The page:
-"Since the election [Palin] has fearlessly and steadfastly stated her priorties- God, family- stop right there, because that is enough to enrage the leftist [as well as some Republican elitist] and drive them to relentless attacks."
- "Apparently, insiders of both parties are afraid that Sarah might represent the majority of Americans."
[Journalist Christopher Manion, The Wanderer, Nov.20, 2008]
McCain Owes Sarah Some Straight Talk
Where's John McCain's honor when we need it?
We'll find out tonight, when the Arizona Republican appears on "The Tonight Show" with Jay Leno. In the week since the election, Mr. McCain's campaign team has leaked some nasty stuff about Sarah Palin. These leaks are personal, and they speak more to the character of Mr. McCain and the leakers than they do to Mrs. Palin. So it will be telling if Mr. McCain stands up for his partner and says how offended he has been by what some of his staffers have done to her.
Two weeks or so before the campaign was over, the first round of McCain campaign rumors alleged that Mrs. Palin was a "whack job," and characterized her clothes-shopping as "hillbillies looting Neiman-Marcus from coast to coast." More recently, she has been alleged to know as little about geography as Barack Obama knows about the number of states in the union (at one point, he put it at 57).
The unmistakable message here has nothing to do with Africa, the North American Free Trade Agreement or bathrobes. It is the campaign team's cry, "It's not our fault. How could we ever win with this woman on the ticket?"
The first point to make here is the most obvious: This is the language of losers.
This whole display calls to mind those embarrassing codas to each episode of "The Apprentice," when the losing team would sit before Donald Trump in the boardroom and then start blaming everyone but themselves for their failures. The apparent eagerness of Team McCain to indulge in this kind of fingerpointing is similarly unprofessional, and it raises an interesting question.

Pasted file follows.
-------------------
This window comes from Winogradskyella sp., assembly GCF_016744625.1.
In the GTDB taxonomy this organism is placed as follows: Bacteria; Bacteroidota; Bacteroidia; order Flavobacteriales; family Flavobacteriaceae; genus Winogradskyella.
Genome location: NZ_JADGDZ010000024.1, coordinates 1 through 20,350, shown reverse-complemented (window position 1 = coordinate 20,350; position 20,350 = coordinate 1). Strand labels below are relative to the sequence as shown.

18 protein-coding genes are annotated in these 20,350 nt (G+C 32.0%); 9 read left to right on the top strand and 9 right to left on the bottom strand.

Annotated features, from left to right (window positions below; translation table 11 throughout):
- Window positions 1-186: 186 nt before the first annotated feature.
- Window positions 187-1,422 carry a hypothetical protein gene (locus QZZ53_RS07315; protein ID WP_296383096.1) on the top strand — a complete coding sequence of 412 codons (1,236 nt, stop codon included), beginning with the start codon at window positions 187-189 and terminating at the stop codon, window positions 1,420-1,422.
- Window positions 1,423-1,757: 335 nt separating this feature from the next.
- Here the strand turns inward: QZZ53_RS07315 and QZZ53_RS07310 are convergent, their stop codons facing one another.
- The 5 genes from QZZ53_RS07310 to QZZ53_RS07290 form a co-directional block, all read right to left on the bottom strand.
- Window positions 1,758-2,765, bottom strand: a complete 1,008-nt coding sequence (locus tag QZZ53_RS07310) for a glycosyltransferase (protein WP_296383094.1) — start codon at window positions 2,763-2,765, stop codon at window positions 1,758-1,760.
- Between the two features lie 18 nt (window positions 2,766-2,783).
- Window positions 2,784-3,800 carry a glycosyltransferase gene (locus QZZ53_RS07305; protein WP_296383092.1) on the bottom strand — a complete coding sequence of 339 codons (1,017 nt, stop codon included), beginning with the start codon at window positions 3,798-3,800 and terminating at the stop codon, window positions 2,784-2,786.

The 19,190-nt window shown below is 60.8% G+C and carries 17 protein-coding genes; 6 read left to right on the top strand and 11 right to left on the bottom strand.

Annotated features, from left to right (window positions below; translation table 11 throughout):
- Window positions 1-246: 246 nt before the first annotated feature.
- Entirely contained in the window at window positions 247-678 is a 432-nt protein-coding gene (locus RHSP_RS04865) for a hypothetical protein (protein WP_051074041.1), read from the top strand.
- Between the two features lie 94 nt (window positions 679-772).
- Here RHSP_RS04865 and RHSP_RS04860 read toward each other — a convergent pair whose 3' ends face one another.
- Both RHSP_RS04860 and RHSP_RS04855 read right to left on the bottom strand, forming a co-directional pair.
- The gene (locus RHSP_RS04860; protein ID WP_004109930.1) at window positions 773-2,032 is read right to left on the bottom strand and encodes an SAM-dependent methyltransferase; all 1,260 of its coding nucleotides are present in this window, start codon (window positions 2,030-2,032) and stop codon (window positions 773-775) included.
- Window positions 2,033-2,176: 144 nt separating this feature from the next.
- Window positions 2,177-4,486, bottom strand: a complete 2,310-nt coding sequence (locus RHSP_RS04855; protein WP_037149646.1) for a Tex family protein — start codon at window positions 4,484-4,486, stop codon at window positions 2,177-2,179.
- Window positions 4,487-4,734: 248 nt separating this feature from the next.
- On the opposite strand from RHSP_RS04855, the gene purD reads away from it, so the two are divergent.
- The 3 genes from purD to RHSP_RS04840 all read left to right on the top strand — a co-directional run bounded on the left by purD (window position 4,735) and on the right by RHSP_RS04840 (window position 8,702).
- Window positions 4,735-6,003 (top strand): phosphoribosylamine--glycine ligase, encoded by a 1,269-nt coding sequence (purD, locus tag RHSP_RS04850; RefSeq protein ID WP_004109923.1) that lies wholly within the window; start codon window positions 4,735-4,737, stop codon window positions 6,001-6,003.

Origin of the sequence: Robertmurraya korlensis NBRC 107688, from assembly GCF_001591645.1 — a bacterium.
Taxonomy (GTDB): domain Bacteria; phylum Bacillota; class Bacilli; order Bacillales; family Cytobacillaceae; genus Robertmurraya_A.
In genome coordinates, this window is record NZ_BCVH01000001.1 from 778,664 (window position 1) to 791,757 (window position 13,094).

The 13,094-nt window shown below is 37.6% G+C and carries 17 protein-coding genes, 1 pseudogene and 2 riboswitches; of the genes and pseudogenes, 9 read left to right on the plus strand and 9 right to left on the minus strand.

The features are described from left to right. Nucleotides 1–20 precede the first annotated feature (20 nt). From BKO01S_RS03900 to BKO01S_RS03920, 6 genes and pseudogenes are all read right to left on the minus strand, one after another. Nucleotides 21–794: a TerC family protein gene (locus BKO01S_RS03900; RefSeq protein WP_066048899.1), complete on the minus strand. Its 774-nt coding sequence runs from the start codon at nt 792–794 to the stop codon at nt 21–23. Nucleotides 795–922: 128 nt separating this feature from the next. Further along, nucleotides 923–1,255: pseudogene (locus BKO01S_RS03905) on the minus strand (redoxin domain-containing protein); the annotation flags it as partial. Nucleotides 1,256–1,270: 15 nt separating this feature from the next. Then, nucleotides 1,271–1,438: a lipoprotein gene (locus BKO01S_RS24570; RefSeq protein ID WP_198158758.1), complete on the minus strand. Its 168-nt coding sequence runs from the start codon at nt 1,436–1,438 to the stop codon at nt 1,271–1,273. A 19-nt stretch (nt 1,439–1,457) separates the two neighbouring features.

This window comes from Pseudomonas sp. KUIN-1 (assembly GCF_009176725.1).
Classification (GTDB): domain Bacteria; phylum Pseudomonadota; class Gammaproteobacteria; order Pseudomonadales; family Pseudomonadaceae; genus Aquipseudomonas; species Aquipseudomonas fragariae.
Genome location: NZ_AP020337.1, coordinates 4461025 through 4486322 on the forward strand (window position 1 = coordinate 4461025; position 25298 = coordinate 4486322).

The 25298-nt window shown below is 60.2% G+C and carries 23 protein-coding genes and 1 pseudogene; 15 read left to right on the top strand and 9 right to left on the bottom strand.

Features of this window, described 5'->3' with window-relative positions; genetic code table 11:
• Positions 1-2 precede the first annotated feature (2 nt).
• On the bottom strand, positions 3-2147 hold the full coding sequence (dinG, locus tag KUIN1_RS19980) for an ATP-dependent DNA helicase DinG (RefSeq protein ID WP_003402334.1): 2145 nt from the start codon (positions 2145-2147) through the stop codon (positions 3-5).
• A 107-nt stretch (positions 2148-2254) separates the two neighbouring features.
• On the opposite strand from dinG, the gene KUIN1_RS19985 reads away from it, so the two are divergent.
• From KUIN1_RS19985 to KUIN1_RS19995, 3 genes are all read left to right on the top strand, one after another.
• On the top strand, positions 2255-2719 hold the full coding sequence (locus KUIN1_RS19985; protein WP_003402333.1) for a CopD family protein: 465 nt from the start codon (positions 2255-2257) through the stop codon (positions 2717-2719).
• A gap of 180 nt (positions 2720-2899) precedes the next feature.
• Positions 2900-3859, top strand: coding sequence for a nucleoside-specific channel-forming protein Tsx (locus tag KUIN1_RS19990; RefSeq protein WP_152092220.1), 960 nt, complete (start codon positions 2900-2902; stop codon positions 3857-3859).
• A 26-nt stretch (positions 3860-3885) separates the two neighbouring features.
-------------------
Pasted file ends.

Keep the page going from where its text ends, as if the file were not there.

We are asked to believe that Mrs. Palin was not ready for a national campaign. On what evidence from any part of this election are we to conclude that anyone on the McCain campaign team was ready for a national campaign?
Let's stipulate that Mrs. Palin was not perfect. Regardless whose idea the Katie Couric interview was, it went badly and left some damage. The phone call she took from a comedian pretending to be French Prime Minister Nicolas Sarkozy didn't help. Neither did her assignment as campaign attack dog, the traditional role for any vice presidential candidate.
Yet there are other, more salient points. In the treatment of Mrs. Palin by some of the McCain staff, there is the clear whiff of condescension. That's something a sitting American governor might understandably find hard to stomach coming from a bunch of young professional Republicans who have never themselves run for office.
Ultimately, of course, this will all pass. And if Mrs. Palin goes back and continues to do a good job as governor of Alaska, these attacks will likely only reinforce her outside-the-Beltway credentials to rank-and-file Republicans.
Let's remember too that the only time Mr. McCain surged ahead -- in the polls, in the volunteers, in the mojo -- was when he picked Mrs. Palin. Before that he and his staff had been flying solo, and they were losing. When the contest returned to the top of the ticket, as presidential campaigns inevitably do, Mr. McCain and his team drove their lead into the ground.
It wasn't Mrs. Palin who dramatically flew to Washington promising a legislative answer to the most important economic issue of our day -- and then, in the words of a New York Times campaign profile, "came off more like a stymied bystander than a leader who could make a difference."
And what does it say when the campaign team of a man who has spent decades in the U.S. Senate cannot agree on (much less present) a coherent answer to why he should be elected president of the United States -- except that he's not Barack Obama?